In This Section
- Eastern Region, USA/Canada
- VP: Robert Breen
- Central Region, USA/Canada
- VP: Michael Fleming
- Western Region, USA/Canada
- VP: Jonathan Novick
- Northern Region, Europe
- VP: Bill Foster
- Central Region, Europe
- VP: Nadja Wallaszkovits
- Southern Region, Europe
- VP: Umberto Zanghieri
- Latin American Region
- VP: Joel Vieira de Brito
- International Region
- VP: Kimio Hamasaki
AES Section Meeting Reports
San Francisco - June 14, 2011
Christopher J. Struck of CJS Labs gave a presentation to the San Francisco AES Chapter at the Dolby Laboratories Screening Room.
Mr. Struck is CEO and Chief Scientist of CJS Labs, a consulting firm in San Francisco specializing in Audio and Electroacoustic Design and Consulting services.
The presentation revolved around a hands-on demonstration of his simulated free field test rig, automated turntable and custom designed free field "point source" set up for microphone measurement. Several attendees also had the opportunity to have their microphones measured, including frequency response, sensitivity and polar pattern.
Mr. Struck presented the different elements used in his measurement rig, including hardware and software and then elaborated on each component describing other options and methodologies.
The rig was based on using simulated free field techniques with a substitution measurement method.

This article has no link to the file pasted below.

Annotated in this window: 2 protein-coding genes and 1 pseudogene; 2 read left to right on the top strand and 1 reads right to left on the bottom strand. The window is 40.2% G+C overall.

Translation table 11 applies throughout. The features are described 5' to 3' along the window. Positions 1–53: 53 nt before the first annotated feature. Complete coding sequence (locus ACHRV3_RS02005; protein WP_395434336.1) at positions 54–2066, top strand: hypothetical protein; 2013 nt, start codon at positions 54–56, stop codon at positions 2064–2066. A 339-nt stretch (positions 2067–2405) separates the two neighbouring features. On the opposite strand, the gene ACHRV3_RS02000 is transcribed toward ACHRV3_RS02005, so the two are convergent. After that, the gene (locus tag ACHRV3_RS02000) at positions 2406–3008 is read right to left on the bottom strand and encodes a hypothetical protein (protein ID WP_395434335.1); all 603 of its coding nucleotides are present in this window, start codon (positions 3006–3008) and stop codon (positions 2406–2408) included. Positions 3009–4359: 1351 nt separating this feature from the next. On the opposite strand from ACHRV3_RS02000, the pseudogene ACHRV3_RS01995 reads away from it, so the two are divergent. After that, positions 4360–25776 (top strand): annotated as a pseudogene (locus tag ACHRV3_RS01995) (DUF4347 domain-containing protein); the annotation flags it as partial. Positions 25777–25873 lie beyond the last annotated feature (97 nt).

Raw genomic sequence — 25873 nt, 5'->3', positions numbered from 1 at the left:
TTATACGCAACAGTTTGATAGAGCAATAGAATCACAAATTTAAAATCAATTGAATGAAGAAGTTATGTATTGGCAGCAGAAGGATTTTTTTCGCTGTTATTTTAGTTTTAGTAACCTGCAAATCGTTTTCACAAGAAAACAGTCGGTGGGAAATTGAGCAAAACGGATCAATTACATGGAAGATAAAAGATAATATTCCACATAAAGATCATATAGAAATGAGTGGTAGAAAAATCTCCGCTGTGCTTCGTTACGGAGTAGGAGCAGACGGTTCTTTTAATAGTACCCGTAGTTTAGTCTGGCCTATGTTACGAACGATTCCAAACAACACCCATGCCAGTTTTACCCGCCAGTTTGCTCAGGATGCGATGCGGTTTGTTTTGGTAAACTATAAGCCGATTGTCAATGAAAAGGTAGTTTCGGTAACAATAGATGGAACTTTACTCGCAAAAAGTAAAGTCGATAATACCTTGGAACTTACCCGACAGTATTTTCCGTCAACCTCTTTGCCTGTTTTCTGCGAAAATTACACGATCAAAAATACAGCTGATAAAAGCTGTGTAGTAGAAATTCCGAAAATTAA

The microphone substitution measurement method relies on the following factors to be successful:
Correct calibration of the reference microphone.
Accurate substitution process for the microphone under test (MUT), requiring repeatable positioning and a stable and adequate sound source.
The rig presented in the meeting included a custom coherent audio source developed by Mr. Struck with a coincident source driver where the tweeter is located at the acoustic center of the woofer. Other aspects of the design included a very defined off axis response over frequency as well as the capability of producing adequate levels for measurement.
Mr. Struck explained the different methods used for equalization of the sound source/sound field the MUT is exposed as well as the process required to obtain the simulated free field conditions and the signals used for the measurement using log sweep time delay spectrometry methods.
Other options for free field measurements include the use of an anechoic chamber. A brief explanation of differences and limiting factors as well as pros and cons between the methods was also exposed by Mr. Struck.
The presentation finalized with a description of other microphone measurements.